Things to do in Korea

Here are a few things to do in Korea that I recommend based on my trip.

1. Ride the trains

This is my blog and that means I might choose to write about Korean transport infrastructure from time to time.  Having lived in Japan for the past year, I didn’t expect to be impressed so easily by a foreign rail system.  Actually it’s rare I think about rail systems in general.  However, credit where it’s due: the Korean lines used in Seoul were top notch.  Wider and less crowded than the ones in Tokyo, they whisked you away like a capsule in space.  And whisk you they do, not only by physically transporting you, but by playing a fanfare of trumpets to everyone heralding your arrival, as if you were an established dignitary, for example the Queen of Sheba.  And if that weren’t enough, the tickets are cheap, and they’ll buy back your used ticket for 50 Won.  How they make any money I don’t know.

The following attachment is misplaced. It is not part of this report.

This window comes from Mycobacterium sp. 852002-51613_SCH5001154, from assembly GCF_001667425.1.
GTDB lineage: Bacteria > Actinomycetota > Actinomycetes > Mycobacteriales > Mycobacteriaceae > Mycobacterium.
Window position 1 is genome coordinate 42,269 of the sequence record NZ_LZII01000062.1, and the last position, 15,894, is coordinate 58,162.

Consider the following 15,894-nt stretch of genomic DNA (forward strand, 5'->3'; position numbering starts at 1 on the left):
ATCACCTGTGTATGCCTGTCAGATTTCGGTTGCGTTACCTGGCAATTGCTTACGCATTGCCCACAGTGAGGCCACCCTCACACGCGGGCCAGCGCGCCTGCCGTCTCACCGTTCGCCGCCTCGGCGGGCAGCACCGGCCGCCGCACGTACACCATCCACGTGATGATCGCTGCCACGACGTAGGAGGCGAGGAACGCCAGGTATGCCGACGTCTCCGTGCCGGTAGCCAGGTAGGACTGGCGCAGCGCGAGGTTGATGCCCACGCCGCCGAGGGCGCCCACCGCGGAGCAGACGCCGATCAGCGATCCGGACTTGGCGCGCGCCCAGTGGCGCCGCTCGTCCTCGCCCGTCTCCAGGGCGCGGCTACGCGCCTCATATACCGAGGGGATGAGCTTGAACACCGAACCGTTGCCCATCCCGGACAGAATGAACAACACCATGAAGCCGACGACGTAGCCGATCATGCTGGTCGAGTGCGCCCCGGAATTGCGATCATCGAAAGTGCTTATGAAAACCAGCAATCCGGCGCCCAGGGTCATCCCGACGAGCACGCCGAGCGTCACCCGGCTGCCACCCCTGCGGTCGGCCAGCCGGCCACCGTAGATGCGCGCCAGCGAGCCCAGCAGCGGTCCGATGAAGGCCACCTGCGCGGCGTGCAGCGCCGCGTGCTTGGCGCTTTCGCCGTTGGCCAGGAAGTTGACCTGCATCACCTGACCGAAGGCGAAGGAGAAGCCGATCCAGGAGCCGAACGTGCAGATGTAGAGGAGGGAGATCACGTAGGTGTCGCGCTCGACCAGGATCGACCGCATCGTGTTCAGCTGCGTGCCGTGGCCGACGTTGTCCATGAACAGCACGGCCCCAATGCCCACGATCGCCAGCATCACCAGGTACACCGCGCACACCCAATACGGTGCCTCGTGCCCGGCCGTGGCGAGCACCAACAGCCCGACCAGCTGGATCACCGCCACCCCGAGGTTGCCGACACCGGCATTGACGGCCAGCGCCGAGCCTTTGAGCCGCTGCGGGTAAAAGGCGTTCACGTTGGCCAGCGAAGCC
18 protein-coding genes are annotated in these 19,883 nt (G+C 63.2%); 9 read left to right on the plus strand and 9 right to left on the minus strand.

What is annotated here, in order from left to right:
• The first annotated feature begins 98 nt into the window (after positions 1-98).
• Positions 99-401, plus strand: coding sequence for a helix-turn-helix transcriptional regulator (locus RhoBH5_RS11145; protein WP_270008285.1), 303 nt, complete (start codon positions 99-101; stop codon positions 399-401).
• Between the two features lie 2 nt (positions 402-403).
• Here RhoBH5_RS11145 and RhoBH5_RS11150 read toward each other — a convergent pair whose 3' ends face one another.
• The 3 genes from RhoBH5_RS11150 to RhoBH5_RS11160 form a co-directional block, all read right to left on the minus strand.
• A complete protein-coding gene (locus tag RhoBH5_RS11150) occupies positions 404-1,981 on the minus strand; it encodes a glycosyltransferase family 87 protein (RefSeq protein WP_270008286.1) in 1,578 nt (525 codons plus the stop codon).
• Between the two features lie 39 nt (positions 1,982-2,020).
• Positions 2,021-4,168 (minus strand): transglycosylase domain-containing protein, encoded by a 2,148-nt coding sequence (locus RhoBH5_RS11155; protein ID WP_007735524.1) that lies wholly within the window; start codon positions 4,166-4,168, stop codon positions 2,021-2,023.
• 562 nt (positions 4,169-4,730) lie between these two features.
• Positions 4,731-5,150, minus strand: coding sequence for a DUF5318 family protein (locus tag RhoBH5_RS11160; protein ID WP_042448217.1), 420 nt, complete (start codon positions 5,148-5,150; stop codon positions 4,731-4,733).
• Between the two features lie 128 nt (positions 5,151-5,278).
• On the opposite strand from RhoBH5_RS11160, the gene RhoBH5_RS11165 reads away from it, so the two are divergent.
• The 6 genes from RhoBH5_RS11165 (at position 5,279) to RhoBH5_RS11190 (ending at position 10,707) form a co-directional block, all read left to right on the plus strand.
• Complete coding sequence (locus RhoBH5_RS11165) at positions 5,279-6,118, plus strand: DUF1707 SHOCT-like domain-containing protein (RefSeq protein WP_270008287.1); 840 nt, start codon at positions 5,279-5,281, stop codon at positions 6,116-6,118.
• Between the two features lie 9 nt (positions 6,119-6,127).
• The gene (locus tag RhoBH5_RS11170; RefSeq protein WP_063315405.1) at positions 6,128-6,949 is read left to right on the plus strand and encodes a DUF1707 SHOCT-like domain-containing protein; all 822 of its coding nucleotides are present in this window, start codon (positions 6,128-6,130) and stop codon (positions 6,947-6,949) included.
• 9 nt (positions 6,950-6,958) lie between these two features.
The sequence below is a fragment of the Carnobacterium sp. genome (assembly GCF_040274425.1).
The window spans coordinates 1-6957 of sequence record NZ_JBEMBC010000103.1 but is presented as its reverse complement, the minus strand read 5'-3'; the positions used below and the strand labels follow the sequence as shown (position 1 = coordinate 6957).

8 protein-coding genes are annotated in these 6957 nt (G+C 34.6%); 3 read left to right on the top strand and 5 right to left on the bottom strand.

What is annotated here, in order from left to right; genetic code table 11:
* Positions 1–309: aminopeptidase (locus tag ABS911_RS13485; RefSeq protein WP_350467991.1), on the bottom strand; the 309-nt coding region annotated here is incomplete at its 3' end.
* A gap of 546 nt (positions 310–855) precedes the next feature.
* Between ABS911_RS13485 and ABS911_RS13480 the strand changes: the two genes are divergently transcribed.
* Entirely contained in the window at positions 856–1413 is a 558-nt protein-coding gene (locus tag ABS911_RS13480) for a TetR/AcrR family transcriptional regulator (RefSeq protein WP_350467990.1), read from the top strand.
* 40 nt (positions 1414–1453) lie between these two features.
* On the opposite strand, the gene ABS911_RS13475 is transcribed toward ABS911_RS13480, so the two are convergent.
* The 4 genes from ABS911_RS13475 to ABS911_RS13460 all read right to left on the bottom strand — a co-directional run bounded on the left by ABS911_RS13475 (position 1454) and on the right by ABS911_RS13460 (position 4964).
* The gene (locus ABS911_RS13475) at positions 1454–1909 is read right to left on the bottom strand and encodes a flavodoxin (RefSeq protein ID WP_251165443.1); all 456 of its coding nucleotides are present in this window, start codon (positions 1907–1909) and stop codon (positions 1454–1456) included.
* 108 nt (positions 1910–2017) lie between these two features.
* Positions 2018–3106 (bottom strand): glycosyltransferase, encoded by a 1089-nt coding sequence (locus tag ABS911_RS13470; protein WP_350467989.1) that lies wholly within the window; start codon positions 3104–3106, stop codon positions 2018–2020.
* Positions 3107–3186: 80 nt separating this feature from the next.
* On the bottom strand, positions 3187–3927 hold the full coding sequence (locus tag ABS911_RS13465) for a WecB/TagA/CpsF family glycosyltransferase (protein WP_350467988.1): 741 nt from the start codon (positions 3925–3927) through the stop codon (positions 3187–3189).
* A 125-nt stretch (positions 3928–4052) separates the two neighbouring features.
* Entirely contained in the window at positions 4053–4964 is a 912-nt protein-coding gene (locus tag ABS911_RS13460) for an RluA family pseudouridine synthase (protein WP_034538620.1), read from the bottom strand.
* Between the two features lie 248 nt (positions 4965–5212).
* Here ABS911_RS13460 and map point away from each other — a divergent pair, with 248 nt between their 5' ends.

As a point of comparison, I see people in Britain are having trouble getting home because it rained yesterday.

2. Take some pictures

There are a lot of nice things in Korea and I recommend taking a few photos.  Specifically there’s a great little place in Mapo-gu called the Trickeye Museum, which lets you take fancy pictures.  Here’s a candid shot from our time there.

A man of many talents
Acting natural

There are also some stunning places such as the Gyeongbokgung Palace (pro-tip: get in for free by renting a hanbok, the Korean equivalent of a kimono), the views from the N Seoul Tower, and don’t miss the stage to take a Gangnam Style photo outside Gangnam Station.

3. Get drunk

This one’s highly recommended.  We went to a Korean style izakaya and ordered a drink each.  This is actually a very good idea in Korea.  In Korea you share drinks, so when you order a drink, it’s a big drink for everyone.  As a result of this enlightened custom we were happy to receive 3 big drinks for everyone.